Prior to 1929, all of Ford's station wagons were produced by independent custom body shops, including Murray, Briggs, Cantrell, York-Hoover, Waterloo and others, all using chassis supplied by individual Ford dealers, but Ford decided to provide a factory station wagon for the new Model A. Edsel Ford turned to his friend Clarence W. Avery at the Murray Corporation, one of Ford's outside body builders, to provide the detailed design and the custom metal stampings needed to begin such a project. Murray produced 4,954 examples of Ford's Model 150-A Station Wagon in 1929.
The following year, A new body style, the Model B, was introduced and the contract was split between Murray and Baker-Raulang in Cleveland, Ohio. Old-growth hardwood was sourced from Ford's own Iron Mountain forest, and Murray, in turn, farmed out the elaborate millwork to Mengel Body Company in Louisville, Kentucky. Murray was swamped with other Ford projects so Baker-Raulang built the lion's share of the 6,363 Model B bodies, making the Murray-bodied Model B in this gallery a very rare example.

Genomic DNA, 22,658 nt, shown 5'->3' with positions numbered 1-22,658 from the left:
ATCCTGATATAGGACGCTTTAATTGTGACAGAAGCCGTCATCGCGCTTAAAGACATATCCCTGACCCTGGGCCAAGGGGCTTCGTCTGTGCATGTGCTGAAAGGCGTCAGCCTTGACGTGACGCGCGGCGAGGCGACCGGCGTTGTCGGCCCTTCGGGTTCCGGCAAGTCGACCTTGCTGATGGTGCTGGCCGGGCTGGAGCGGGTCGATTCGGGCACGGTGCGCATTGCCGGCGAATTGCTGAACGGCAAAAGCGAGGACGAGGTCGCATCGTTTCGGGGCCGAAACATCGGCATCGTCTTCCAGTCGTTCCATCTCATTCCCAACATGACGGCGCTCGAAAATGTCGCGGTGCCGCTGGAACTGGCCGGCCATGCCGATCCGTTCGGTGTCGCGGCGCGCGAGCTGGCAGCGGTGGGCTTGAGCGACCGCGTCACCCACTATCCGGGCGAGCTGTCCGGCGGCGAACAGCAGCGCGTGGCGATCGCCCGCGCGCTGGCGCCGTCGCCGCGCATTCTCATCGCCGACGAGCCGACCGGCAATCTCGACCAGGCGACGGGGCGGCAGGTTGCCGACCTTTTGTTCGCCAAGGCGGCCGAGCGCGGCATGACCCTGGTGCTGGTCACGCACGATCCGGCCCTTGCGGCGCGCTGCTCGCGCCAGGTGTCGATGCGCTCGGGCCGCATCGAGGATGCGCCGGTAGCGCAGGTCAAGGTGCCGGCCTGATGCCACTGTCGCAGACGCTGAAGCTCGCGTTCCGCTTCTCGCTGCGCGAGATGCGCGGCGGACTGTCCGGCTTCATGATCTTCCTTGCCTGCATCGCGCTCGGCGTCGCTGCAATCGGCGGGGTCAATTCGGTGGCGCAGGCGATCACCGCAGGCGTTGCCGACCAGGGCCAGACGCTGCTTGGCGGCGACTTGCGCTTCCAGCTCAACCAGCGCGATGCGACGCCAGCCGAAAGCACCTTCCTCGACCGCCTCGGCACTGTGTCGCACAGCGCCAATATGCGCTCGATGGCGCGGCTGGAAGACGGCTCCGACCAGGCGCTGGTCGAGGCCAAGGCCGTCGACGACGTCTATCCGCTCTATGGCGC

Sources: Coachbuilt.com & RM Auctions.
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